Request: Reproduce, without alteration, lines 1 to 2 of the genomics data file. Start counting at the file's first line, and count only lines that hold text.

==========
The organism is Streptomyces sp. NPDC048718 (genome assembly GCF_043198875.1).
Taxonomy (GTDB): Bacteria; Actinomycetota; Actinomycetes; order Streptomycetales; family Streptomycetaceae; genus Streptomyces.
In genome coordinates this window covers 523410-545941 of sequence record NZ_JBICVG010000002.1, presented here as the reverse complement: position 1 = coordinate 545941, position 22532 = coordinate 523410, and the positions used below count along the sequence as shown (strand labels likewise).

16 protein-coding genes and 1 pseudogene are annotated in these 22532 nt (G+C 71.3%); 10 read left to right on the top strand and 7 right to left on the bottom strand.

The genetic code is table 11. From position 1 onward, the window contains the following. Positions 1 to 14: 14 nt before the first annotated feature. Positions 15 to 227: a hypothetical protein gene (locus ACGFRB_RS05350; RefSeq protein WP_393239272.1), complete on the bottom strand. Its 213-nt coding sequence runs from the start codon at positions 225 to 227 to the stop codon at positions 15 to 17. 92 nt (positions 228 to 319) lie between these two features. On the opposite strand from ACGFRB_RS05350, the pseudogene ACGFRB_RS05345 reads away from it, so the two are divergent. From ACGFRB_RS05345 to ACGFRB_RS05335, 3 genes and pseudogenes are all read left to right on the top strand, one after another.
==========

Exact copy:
The organism is Streptomyces sp. NPDC048718 (genome assembly GCF_043198875.1).
Taxonomy (GTDB): Bacteria; Actinomycetota; Actinomycetes; order Streptomycetales; family Streptomycetaceae; genus Streptomyces.